This year as one of my many New Year's resolutions, I have decided I will not under any circumstances be going on any form of diet. There will be no attempts at a post Christmas detox, a pre holiday bikini ready slim down and the 5:2 diet can just DIE. I am exhausted of constantly attempting and failing to make myself eat by numbers. I have no reason to diet. According to my BMI (Body Mass Index), I've never been the medical definition of overweight a day in my life. Yet I have been 'dieting' on and off since the age of 16! That's nearly ten years of my life WASTED worrying about a non existent problem.
I'd like to point out I have never been on a successful diet. I have never lost weight because of a diet I have chosen to be on. All my significant weight loss moments have been a result of lifestyle choices that had nothing to do with a sugar free, carb free, fun free anything. A physically demanding job, touring a city on foot for 6 hours a day. Those got me results and I barely noticed. I don't do diets properly. I rarely set weight loss goals.The usual way it goes is a new diet book comes out, it looks interesting and everyone is doing it. I grasp the basics and off I go. The first week I stick to it, the next week I'm eating cake and hating myself for it. Dieting was something I did without really thinking about why I did it.
I think there are many reasons why I dieted but I think the main one was wanting to fit in. I started dieting because that's what grown up women did like wearing red lipstick or getting your hair done in a salon. Grown ups talked about carbs and saturated fats and didn't eat chips everyday just because they could. My first foray into real dieting was in sixth form when one of my svelte friends opted for a salad instead of the best chips I had ever eaten because she was watching her weight. Soon we were both having salads at lunch and then spending our free period traipsing to the kebab shop to eat said chips and calling ourselves 'naughty' and giggling over such indulgent behaviour. It was an unhealthy but lovely bonding experience and I continued this practice for years with different friendship groups. I quickly attached guilt to all tasty foods which obviously made them twice as fun. Maybe I diet to make the eating experience more thrilling and exciting. Gosh, that's sad.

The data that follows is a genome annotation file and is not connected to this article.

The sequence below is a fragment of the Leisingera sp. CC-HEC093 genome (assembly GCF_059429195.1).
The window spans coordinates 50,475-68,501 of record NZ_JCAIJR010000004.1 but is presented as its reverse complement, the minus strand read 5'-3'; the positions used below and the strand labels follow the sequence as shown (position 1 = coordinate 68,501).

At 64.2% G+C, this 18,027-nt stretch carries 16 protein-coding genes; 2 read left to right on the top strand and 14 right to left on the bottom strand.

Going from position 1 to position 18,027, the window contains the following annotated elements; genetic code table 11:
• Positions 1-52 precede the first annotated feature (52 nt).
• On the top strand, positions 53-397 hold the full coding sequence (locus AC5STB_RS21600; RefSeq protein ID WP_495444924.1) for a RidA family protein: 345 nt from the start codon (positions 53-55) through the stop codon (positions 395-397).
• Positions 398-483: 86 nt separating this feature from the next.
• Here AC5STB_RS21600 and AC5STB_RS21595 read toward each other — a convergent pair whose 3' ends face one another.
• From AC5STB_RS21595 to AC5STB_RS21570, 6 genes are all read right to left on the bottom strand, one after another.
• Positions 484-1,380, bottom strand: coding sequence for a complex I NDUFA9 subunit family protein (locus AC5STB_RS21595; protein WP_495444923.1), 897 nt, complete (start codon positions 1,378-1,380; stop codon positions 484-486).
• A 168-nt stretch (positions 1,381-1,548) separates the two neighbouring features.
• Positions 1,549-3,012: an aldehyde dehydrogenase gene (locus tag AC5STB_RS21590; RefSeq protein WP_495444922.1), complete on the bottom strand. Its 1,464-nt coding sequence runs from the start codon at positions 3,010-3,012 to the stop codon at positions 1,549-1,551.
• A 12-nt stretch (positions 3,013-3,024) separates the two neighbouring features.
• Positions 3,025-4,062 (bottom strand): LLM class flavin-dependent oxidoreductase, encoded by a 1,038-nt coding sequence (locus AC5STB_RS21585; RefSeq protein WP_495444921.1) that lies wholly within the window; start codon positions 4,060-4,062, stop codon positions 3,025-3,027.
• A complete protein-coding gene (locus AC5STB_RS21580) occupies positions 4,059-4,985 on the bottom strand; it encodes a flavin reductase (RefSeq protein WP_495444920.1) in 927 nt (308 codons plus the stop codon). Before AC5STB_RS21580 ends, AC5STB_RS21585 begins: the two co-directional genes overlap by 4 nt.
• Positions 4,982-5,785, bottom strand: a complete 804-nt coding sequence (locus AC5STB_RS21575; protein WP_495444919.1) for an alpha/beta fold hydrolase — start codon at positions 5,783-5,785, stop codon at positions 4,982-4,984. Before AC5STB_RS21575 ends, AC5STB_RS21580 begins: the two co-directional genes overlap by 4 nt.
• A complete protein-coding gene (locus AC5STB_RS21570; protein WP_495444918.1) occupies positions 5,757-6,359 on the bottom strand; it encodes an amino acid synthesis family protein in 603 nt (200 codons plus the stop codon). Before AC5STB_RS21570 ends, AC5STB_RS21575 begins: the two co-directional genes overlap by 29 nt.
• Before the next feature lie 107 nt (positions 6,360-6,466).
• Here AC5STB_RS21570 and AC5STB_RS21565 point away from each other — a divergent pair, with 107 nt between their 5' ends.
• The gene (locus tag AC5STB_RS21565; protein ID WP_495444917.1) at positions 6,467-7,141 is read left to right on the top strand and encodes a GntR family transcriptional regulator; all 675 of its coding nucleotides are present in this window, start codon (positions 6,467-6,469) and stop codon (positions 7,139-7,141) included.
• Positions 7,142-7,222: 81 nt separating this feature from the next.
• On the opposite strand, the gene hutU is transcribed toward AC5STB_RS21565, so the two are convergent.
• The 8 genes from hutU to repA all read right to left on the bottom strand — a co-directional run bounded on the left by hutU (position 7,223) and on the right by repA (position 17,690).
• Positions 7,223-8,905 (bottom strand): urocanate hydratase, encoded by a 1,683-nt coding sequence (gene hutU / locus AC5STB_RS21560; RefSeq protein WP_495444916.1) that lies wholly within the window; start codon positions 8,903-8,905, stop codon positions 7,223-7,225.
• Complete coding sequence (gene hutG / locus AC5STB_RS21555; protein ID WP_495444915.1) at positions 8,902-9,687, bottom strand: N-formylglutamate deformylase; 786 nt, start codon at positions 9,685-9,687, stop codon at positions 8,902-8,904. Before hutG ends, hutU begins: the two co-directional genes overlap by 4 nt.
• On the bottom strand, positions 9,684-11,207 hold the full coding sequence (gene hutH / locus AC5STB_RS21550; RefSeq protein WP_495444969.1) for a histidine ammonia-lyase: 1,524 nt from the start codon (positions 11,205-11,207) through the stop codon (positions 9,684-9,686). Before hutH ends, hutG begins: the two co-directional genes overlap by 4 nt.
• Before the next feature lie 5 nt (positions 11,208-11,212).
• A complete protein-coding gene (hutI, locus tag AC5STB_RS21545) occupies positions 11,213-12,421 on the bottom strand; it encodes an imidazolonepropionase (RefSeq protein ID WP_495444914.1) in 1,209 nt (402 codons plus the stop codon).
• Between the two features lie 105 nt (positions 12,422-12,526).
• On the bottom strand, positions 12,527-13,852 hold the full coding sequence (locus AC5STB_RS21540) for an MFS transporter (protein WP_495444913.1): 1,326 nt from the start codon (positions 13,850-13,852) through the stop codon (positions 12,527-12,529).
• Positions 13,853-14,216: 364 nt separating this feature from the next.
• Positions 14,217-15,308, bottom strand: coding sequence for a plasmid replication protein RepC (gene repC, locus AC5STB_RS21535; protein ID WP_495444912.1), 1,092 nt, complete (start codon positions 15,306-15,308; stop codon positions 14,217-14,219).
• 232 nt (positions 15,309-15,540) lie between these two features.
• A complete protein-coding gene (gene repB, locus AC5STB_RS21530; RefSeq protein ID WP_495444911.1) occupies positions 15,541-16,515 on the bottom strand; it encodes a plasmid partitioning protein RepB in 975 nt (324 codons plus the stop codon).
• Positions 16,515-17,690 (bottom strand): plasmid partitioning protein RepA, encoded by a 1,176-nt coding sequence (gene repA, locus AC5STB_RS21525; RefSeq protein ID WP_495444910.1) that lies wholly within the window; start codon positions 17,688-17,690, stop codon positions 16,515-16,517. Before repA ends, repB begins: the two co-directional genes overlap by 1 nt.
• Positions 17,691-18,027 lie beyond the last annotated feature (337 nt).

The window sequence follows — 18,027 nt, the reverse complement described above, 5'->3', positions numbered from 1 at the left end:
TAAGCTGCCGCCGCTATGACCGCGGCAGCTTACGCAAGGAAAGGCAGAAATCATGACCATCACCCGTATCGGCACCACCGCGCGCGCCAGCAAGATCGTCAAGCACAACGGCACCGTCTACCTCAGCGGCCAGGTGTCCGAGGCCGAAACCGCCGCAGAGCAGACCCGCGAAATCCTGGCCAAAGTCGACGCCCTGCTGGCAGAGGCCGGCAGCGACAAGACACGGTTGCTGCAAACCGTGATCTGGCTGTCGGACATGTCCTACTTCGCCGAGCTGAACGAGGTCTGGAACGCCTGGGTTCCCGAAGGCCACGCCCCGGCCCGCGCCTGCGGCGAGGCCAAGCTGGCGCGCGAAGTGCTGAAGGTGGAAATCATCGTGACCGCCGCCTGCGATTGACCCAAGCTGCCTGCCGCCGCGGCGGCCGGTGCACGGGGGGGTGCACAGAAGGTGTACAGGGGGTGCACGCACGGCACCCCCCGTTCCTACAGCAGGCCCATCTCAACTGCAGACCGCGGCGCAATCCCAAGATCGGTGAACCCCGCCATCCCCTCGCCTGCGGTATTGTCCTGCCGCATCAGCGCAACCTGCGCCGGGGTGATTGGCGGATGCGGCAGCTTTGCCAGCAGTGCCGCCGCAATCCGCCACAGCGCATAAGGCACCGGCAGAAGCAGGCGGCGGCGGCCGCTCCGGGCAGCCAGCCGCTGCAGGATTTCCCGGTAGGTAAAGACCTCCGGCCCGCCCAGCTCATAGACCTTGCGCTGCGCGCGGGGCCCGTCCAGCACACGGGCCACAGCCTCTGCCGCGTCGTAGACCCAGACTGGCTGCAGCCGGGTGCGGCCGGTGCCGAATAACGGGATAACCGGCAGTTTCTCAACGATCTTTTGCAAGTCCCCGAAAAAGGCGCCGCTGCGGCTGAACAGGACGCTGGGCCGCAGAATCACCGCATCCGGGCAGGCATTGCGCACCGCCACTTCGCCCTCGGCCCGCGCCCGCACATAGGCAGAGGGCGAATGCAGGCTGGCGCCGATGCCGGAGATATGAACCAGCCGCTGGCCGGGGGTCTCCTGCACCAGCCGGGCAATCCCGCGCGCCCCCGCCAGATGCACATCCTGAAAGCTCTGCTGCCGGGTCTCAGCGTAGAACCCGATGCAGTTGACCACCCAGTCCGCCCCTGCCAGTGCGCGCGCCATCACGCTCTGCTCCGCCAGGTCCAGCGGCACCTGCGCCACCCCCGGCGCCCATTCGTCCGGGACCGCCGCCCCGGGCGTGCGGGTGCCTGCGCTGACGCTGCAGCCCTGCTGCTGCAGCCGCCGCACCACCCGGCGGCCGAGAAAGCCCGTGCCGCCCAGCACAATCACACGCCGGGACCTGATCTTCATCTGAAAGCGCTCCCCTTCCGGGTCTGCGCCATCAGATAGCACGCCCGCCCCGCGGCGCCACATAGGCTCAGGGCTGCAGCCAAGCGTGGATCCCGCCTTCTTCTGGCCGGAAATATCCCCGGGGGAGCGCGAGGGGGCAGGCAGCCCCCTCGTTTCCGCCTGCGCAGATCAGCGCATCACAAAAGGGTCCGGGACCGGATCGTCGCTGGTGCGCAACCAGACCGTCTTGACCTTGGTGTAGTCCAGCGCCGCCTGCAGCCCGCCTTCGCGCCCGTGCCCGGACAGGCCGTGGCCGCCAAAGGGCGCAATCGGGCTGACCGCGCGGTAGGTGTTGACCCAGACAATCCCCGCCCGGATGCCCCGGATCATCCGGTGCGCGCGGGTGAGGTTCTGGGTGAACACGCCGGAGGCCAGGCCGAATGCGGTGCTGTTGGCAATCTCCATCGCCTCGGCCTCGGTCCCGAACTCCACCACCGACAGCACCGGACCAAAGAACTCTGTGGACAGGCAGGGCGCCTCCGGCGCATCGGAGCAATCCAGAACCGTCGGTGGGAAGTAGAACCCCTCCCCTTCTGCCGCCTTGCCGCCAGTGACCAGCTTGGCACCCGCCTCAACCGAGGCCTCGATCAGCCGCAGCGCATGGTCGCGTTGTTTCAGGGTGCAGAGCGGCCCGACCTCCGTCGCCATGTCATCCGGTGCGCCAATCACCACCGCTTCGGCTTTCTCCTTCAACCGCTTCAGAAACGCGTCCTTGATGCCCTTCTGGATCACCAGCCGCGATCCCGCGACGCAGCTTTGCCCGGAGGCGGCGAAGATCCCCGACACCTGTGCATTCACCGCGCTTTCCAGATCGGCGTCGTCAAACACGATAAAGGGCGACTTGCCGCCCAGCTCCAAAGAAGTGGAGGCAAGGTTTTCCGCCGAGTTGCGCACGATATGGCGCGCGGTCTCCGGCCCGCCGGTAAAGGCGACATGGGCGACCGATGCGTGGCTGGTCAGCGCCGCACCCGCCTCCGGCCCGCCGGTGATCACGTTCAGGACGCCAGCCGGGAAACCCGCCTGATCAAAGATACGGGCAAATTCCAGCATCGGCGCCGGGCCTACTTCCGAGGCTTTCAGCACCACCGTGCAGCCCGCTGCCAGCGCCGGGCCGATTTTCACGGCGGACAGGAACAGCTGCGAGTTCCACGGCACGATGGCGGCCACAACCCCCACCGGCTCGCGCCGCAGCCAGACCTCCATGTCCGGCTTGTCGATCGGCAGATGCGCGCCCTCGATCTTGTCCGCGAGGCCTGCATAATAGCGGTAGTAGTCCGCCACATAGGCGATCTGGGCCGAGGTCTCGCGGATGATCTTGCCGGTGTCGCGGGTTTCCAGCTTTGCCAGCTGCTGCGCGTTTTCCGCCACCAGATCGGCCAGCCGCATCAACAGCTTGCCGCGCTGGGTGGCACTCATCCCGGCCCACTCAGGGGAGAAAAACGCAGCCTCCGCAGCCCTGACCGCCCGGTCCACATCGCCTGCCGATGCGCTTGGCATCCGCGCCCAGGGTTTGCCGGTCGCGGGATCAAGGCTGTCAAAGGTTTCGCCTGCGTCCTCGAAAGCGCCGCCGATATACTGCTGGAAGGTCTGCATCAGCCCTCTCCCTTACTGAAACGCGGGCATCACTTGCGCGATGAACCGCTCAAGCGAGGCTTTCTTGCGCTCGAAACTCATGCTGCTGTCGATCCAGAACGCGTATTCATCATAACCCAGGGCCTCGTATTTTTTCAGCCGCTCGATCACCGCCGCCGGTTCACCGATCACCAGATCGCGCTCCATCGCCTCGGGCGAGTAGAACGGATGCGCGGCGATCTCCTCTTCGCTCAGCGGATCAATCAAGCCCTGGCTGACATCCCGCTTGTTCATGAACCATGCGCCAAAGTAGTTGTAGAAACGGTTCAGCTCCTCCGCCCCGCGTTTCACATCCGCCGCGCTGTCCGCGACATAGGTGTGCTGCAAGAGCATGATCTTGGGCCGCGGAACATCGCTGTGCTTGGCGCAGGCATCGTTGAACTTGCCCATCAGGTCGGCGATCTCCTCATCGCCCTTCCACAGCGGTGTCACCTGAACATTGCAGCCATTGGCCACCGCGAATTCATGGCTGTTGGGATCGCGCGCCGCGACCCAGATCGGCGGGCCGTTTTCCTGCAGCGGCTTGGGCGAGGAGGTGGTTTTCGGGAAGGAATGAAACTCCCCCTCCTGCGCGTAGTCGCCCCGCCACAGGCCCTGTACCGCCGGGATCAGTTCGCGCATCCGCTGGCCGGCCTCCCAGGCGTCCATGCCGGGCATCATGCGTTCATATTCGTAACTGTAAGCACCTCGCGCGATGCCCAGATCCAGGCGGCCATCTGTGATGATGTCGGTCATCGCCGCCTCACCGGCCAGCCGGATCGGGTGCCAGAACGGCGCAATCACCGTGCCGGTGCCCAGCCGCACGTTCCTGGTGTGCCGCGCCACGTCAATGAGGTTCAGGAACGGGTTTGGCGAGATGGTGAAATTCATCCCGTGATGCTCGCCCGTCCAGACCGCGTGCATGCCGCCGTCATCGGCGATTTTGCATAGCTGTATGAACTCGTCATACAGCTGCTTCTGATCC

I also think the element of transformation was quite appealing. Diets promised a 'happy-ever-after' ending that never came. I always felt like I was one successful diet away from the body I always wanted. A body that would give me loads of confidence and banish away every insecurity I ever had. Everyone would love the new more confident me. I would then take this confidence and get an awesome job and an awesome boyfriend. We would then go on awesome holidays and live awesome lives all thanks to Atkins. This is clearly insane. My life is pretty amazing as is and if I want it to reach awesome levels, I need to spend less time thinking about 'superfoods' and more time living it.
I've been living the no diet life for a couple of weeks now and I have to admit it's been confusing. It is hard to distinguish between the myriad of dieting rules I've absorbed over the years and normal healthy eating practices. At the moment, I'm just eating what I fancy whenever I fancy it. This surprisingly has not led to a massive food binge. I'm mostly eating as I normally would with more snacks that would have been off limits before. I did spend one day eating left over Christmas desserts which I thoroughly enjoyed. I felt rotten the day after though, so I won't be doing that again...maybe.
Eating what I want hasn't been tough, it's the feeling that I'm not doing enough for my body that's difficult. This time of year, I would normally be buzzing with detox plans and false promises regarding the gym. I'm finding it harder than I thought to just let go. I am going to try as I am resolved to change. I want a life where I can enjoy everything in moderation, where eating doesn't come with a set of rules or a hefty amount of emotional baggage.
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